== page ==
Natural sapphire is a gemstone variety of the mineral corundum, a crystalline form of aluminum oxide. Corundum is colorless, but in natural sapphires, various impurities create a range of colors: chromium makes the gem red, becoming a ruby; iron and titanium create the prized cornflower blue of a true sapphire.

        Synthetic sapphire is colorless, unless deliberately colored. GTAT’s ASF uses a variation of what’s called the Czochralski process, combining the melting of aluminum oxide, a seed sapphire crystal, and heat extraction to crystalize the alumina melt. [For more details, see the accompanying slideshow: “Why Apple’s sapphire plan is as hard as the mineral itself”] Like natural sapphire, the synthetic is incredibly hard and that hardness creates challenges for using it.

        “When the [sapphire] area is larger, with the increased hardness, it takes more aggressive abrasives to grind and polish it,” says Jennifer Stone-Sunderberg, who has a Ph.D. in solid state chemistry and crystal growth, and now consults in this field as a managing director of Crystal Solutions of Portland, Ore. “It’s time-consuming to polish something that hard.”

        Secondly, it means overcoming a surprising problem: despite its hardness, synthetic sapphire can be prone to fracturing, at almost any point in this finishing process, due to impurities or to the presence of unresolved strains in the crystalline structure.

        “That’s something that’s being very carefully measured and tested,” says Stone-Sunderberg. “Fracturing is probably of the highest concern. If a product is released with a more expensive touch screen [cover] and consumers experience fracturing, they’re going to be highly disappointed. It would be devastating to the sapphire industry.”

        Tackling these issues on this scale and schedule has never been attempted before.

        “GTAT and the rest of the Apple supply chain involved in this new sapphire component indeed have to execute an unprecedented - for the sapphire industry - r

      • Doesn't mean they'll lose money. It's still a factory producing products they can sell to companies. They can still sell the company too.
        Even if it does lose them money, it'll let them move more of their overseas cash in tax-free.

        • Couldn't Sapphire Glass still be used in phones, just by encasing it in a rubber gasket to absorb shocks?
          • Brilliant! Apple fanboys will call it a feature. Hidden screen smartphones.

            • Brilliant! Apple fanboys will call it a feature. Hidden screen smartphones.

              Not the whole screen! Just a rubber/silicone gasket around the edges.

              • You realize that screens already don't break unless they land screen side down on something pointed?

                • You realize that screens already don't break unless they land screen side down on something pointed?

                  Micro-fracturing of SapphireGlass is the problem. Small cracks develop from the slight twisting of the phone's body due to it's extra hardness, which leads to full cracking of the glass. So a gasket to compensate for that stress seems to be needed, in my humble opinion.

          • That could make the screen easily removable, making it economical to repair a damaged phone without specialised tools.

            That would impact on sales.

      • why is it that people are so eager to celebrate when they see something as a failure for apple? is it because they have never had success in their lives?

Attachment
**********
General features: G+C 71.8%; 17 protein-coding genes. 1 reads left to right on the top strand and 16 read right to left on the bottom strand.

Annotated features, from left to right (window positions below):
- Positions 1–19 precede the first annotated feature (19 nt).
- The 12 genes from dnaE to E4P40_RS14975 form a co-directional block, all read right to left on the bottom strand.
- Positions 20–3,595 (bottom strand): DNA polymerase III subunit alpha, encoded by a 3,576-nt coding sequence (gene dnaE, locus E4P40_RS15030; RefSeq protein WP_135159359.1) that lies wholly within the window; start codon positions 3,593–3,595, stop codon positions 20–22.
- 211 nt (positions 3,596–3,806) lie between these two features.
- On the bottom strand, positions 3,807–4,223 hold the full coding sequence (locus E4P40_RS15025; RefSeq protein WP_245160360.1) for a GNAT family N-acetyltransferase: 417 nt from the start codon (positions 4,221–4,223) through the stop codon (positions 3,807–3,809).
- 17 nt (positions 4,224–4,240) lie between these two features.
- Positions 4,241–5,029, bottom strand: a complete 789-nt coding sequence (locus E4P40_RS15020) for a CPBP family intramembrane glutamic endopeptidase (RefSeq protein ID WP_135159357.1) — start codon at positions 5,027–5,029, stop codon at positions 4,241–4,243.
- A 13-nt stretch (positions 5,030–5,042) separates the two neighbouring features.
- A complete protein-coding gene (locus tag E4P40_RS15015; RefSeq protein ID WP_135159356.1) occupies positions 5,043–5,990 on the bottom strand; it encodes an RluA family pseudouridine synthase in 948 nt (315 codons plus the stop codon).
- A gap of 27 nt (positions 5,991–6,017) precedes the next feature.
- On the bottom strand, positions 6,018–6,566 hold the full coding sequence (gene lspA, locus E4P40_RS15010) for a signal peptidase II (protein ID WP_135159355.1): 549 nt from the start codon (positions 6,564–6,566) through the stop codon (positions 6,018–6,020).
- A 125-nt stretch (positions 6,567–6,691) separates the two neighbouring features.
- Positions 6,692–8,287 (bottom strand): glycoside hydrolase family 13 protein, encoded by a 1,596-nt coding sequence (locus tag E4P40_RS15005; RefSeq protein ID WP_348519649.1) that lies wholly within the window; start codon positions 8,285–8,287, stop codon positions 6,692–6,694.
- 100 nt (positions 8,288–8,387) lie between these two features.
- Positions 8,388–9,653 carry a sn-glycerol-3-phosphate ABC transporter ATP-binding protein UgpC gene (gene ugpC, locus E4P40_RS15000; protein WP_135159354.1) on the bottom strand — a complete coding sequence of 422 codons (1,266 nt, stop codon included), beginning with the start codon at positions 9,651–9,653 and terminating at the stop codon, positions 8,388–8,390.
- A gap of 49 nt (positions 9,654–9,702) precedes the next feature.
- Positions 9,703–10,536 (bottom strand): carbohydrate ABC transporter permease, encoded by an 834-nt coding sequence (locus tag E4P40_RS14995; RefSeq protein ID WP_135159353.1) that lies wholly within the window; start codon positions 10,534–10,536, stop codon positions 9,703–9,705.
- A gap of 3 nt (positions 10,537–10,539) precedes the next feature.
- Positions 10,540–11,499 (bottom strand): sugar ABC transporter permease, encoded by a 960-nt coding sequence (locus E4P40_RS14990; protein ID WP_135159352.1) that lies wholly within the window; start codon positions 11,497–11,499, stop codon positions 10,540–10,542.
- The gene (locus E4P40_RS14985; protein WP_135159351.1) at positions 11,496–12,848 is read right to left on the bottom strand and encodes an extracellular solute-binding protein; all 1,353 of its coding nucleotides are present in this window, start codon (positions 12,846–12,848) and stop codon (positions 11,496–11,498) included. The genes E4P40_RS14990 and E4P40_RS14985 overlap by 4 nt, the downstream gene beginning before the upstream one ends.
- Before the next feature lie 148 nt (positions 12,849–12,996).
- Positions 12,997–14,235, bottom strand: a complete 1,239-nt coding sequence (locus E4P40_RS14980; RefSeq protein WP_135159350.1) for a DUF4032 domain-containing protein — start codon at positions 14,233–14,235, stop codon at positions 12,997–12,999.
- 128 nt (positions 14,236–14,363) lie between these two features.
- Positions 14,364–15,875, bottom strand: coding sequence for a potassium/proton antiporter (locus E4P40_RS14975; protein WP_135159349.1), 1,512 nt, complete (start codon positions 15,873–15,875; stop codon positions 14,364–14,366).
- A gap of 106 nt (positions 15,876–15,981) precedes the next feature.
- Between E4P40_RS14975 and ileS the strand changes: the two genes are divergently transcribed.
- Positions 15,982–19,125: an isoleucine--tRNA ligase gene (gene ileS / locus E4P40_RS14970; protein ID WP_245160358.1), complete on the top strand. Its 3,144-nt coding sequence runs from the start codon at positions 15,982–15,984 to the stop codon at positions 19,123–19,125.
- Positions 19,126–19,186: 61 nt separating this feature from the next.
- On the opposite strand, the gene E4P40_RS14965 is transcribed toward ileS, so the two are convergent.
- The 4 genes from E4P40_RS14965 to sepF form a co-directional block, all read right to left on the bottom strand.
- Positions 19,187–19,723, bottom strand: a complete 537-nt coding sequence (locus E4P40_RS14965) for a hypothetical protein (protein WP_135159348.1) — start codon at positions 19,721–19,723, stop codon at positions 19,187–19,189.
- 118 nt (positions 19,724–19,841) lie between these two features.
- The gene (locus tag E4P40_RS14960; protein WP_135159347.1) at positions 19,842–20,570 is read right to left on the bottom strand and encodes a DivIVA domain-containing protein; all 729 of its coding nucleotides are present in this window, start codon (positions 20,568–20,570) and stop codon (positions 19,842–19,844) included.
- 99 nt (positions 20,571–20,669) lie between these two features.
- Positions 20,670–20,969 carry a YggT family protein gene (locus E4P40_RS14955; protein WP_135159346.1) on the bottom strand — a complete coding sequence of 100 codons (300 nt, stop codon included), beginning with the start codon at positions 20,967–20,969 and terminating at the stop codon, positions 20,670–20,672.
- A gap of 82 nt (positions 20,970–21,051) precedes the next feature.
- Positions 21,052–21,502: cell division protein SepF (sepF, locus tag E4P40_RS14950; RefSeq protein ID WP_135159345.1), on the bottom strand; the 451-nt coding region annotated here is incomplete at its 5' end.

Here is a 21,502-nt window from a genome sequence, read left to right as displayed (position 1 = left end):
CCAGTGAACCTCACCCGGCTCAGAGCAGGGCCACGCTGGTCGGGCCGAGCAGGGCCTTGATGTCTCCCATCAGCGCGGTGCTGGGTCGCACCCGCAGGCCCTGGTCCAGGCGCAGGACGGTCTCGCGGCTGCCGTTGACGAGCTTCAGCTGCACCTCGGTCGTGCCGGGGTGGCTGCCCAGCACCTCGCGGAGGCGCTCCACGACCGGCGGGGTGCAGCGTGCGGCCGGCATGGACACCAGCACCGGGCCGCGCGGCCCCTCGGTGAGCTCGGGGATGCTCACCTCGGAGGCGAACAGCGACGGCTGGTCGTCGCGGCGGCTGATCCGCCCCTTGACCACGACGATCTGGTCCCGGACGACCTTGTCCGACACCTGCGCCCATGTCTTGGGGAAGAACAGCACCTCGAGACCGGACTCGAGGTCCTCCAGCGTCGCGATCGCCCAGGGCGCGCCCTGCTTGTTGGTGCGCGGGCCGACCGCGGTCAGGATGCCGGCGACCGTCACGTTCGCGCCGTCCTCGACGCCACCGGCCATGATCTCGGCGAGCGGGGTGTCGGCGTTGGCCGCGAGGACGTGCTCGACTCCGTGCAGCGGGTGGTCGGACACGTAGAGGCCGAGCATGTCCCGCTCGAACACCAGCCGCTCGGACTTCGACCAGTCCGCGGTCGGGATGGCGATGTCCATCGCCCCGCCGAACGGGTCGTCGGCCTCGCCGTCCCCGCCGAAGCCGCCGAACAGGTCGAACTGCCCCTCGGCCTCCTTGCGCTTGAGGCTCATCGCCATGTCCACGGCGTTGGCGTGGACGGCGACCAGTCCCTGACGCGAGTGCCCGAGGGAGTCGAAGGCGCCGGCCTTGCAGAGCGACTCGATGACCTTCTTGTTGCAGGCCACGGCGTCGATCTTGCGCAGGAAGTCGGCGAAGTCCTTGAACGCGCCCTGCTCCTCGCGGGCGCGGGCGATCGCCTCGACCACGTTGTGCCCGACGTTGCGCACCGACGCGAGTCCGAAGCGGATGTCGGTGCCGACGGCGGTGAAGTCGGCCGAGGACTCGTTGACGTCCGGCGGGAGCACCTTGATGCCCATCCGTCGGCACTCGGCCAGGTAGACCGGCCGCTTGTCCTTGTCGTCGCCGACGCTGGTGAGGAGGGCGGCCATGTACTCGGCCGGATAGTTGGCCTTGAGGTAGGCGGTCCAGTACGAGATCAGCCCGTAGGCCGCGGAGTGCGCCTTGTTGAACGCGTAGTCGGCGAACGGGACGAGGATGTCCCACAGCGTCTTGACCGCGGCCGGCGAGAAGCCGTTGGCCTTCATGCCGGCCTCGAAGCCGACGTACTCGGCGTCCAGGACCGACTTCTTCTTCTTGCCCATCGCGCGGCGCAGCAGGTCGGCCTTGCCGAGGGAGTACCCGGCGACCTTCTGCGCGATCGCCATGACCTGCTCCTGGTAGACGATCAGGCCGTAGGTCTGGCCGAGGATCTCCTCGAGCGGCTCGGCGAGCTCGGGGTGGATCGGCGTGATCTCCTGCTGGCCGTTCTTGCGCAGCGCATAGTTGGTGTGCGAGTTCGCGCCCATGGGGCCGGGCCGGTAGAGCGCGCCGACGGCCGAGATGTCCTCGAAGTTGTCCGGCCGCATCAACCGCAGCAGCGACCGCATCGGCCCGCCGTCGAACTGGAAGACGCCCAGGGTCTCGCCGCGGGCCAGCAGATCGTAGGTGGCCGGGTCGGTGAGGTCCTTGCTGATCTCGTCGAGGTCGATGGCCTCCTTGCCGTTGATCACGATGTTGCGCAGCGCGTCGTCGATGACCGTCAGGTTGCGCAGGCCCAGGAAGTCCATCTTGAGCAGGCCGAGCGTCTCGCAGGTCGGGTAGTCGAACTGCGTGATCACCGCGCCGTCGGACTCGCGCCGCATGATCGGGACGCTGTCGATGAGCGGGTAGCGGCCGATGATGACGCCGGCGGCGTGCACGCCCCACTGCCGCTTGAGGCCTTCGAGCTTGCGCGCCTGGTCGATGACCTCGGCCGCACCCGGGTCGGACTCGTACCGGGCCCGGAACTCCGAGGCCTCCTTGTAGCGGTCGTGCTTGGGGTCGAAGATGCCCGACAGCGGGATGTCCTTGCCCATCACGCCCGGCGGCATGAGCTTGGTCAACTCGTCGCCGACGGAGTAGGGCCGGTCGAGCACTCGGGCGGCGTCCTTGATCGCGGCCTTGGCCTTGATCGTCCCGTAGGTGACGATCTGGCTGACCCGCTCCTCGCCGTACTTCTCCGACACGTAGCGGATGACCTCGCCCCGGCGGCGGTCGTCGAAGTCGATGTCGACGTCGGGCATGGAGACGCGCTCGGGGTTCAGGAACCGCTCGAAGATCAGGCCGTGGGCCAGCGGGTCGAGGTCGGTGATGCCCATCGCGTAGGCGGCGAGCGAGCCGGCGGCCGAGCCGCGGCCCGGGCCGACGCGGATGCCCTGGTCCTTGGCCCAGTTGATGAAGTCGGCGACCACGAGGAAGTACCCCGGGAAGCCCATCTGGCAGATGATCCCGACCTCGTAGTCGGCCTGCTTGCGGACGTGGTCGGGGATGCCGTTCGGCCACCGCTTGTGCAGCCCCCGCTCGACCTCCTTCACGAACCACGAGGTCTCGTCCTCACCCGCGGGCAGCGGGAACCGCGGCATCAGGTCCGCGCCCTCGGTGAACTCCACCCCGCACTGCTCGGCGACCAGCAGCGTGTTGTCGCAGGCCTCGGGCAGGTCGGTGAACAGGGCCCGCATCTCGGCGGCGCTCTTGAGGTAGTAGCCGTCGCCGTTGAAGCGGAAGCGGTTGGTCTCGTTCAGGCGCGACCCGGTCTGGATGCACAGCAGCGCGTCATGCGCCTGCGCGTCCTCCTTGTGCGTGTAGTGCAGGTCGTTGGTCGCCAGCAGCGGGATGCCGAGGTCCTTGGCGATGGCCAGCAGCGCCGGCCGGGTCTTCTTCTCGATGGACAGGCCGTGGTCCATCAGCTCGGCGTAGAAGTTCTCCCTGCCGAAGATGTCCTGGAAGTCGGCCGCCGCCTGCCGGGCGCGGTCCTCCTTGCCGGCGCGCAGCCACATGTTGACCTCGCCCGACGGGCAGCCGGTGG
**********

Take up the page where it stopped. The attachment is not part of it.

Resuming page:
• They're using sapphire in the Touch ID sensor, the rear camera and the apple watch.

        It's not even close to a loss.

        • They're using sapphire in the Touch ID sensor, the rear camera and the apple watch.

          It's not even close to a loss.

          And for the iWatch. I'm sure that the entire intent of building the $500 million sapphire plant meant Apple planned for the phone/tablets future glass to be all SapphireGlass. But then, Apple isn't known for admitting mistakes, bad for the investors bottom line, don't you know.

  • by ZipK ( 1051658 ) on Sunday September 14, 2014 @02:25PM (#47903239)

    Levitas believes that the glass for the smaller 1.5-inch and 1.7-inch watch screens was less likely to break in drop tests.

    Watches are less likely to be dropped than phones, making scratch resistance a higher priority.

  • Why would they use that? Other than snob appeal.

    • Re:Sapphire glass? (Score:5, Informative)

      by Anonymous Coward on Sunday September 14, 2014 @02:52PM (#47903399)
      One of the largest uses for artificial sapphire is supermarket barcode scanners. No one's putting it there because they feel a need to bling-out the supermarket. It's there because any surface that has stuff dragged across it all day, every day either needs to be incredible scratch-resistant or replaced way too often.
  • I swear by sapphire glass for watches (which have been using it even for midtier models for ages) as it's incredibly scratch resistant, but I didn't think that necessarily translates to shatter resistant. I am curious though in terms of scratch resistance how sapphire crystal compares to gorilla glass (and similar products).

    • by Luckyo ( 1726890 )

      It's the exact opposite. "Shattering" is a catastrophic structural failure, where object could no longer bend sufficiently and didn't have enough strength to withstand the force applied to it.

      As a result, typically being "hard" results in being "fragile", whereas being "soft" results in being "hard to shatter". Hardened plastic used on older phones for example would scratch up easily but was very difficult to shatter, whereas modern gorilla glass is very hard to scratch, but shatters easily.

      Sapphire, being

  • ... transparent aluminum.

  • by JoeyRox ( 2711699 ) on Sunday September 14, 2014 @03:04PM (#47903441)